Hey, Cortana, Give Me a Little Help Here: Whether you've ever asked her to do anything or not, Cortana is on your Windows 10 computer. If you're one of the 12 people worldwide who own a Microsoft phone, she's there, too. But Cortana is available on Android devices and even on Apple phones. This week we'll talk with Cortana.
Looking for Help in All the Wrong Places: Google is an excellent resource for support. Ask it a question and it will point you to several (and perhaps several dozen) answers. Some of the answers will be exactly right, some will be totally wrong, and a few will be dangerous. When you're looking for something that doesn't exist, most of the "answers" will be dangerous.
Short Circuits: Microsoft Keeps Telling Me to Use Edge, But I Don't Want To: Edge is the new browser that Microsoft included with Windows 10. It's a better browser than Internet Explorer, but I prefer to use Chrome, Firefox, or (occasionally) another browser such as Vivaldi or Maxthon. Use one of those other browsers and occasionally Microsoft pops up a message that tells you Edge is a better choice. This is annoying, but it can be turned off.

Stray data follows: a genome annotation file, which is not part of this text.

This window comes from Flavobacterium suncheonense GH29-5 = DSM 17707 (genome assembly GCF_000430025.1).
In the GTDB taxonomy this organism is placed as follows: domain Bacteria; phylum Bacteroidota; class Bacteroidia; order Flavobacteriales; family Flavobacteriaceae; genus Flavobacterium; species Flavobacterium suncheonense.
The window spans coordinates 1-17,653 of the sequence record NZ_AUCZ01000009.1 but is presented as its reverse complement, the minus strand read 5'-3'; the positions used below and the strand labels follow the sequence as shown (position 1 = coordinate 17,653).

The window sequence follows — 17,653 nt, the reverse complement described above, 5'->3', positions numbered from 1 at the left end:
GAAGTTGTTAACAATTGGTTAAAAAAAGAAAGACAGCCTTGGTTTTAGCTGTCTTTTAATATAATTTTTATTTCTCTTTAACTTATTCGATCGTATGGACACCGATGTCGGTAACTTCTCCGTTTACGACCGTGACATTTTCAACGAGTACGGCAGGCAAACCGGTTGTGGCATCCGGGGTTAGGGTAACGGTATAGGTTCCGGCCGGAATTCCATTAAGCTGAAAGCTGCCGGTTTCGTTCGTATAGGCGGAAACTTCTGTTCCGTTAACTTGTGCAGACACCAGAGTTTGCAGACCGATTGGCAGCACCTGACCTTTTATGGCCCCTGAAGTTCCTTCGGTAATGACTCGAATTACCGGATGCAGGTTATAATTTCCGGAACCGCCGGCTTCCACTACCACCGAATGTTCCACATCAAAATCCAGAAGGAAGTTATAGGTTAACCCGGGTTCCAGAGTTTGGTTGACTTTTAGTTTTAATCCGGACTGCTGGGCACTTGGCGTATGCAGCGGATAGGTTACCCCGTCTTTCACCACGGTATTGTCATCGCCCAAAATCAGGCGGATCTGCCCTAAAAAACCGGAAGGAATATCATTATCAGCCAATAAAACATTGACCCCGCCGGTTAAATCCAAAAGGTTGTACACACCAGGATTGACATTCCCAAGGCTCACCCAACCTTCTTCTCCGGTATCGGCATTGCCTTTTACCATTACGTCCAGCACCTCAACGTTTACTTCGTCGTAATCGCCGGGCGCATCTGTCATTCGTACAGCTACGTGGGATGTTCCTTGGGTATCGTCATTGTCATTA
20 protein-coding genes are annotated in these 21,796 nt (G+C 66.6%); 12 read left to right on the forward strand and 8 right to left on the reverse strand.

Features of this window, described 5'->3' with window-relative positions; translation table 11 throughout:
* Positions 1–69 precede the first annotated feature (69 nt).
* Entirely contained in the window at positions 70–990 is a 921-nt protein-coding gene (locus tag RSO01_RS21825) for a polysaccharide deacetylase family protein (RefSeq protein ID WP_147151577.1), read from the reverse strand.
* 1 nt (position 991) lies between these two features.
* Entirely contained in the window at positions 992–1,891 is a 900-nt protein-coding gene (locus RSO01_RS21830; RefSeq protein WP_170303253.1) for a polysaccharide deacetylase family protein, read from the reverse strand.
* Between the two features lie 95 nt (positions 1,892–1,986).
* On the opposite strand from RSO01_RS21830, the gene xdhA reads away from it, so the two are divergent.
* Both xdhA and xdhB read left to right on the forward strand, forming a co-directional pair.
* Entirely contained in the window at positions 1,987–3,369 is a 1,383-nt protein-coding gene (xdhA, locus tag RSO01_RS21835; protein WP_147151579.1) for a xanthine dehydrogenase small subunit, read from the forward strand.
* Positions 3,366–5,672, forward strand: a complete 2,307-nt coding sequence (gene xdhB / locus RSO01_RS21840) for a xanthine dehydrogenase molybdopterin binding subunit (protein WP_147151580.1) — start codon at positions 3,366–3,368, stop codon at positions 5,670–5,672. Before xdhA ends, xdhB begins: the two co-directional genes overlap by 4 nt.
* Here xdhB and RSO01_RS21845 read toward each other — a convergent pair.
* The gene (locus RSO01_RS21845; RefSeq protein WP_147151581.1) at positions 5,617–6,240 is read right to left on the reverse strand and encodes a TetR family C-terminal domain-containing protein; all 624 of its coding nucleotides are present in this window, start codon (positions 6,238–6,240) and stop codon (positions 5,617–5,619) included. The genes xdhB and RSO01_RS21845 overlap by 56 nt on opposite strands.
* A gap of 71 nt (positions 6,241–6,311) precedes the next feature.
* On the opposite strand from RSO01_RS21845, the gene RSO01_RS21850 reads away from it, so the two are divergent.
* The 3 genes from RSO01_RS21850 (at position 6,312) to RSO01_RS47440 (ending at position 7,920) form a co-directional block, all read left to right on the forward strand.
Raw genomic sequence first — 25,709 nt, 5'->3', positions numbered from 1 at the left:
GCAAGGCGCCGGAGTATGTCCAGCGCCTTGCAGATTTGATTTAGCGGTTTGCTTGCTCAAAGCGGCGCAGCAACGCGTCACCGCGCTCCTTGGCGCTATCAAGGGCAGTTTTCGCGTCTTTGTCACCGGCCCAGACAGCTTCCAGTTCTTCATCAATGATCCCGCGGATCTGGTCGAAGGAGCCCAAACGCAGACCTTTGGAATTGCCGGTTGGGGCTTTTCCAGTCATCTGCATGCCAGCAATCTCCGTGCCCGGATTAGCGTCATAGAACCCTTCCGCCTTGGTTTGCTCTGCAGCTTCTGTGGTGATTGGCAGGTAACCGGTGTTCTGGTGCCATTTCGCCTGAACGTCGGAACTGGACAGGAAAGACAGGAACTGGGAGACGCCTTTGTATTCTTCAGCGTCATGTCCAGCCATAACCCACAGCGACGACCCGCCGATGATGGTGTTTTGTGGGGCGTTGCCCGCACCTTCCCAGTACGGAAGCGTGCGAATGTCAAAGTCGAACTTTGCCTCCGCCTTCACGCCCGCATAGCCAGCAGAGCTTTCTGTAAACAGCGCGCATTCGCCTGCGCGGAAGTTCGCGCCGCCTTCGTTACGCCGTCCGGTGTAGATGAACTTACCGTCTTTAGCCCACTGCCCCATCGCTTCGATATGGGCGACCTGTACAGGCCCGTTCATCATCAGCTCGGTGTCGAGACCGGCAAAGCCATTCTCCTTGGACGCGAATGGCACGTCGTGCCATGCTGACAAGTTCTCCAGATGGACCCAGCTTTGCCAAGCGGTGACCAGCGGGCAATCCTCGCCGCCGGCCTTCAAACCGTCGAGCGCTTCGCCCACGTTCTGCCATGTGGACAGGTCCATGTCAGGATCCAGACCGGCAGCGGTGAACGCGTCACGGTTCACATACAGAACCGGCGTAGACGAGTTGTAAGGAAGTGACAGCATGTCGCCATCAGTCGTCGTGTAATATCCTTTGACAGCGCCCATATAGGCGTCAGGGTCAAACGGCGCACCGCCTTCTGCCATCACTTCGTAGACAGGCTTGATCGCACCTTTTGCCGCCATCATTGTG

Open Source is the Future (And It Always Will Be): Ten years ago, supporters of the open source movement were optimistic because Munich, Germany, had fully endorsed a version of Ubuntu Linux and Open Office for municipal government workers. This week Munich's city council started the process of returning to Microsoft applications by 2021.
Spare Parts (only on the website): According to Ars Technica: Malware comes to Macs, thanks to the same Russian hackers who meddled in the US presidential election and if you can spare a little blood, a company says it can make recommendations that might improve your health.
A New Approach from Affinity Photo: Affinity Photo is a new product from a company that used to be known as Serif. The company still is Serif and the old Serif applications are still available, but the development effort is now focused on the Affinity products. Previously available for Mac users, they now have corresponding Windows versions. The interface is immediately both reassuringly familiar and startlingly different.
Frustrations When a Hard Drive Seems to Fail: My wife's notebook computer started having problems. The Firefox settings file was damaged and I had to create a new instance of Firefox. The boot process was taking far too long -- sometimes half an hour, and sometimes it just failed. Occasional blue-screen errors didn't point directly to the disk, so I ran some diagnostics. The rest of the story involves false leads and confusion. You may be amused by this tale.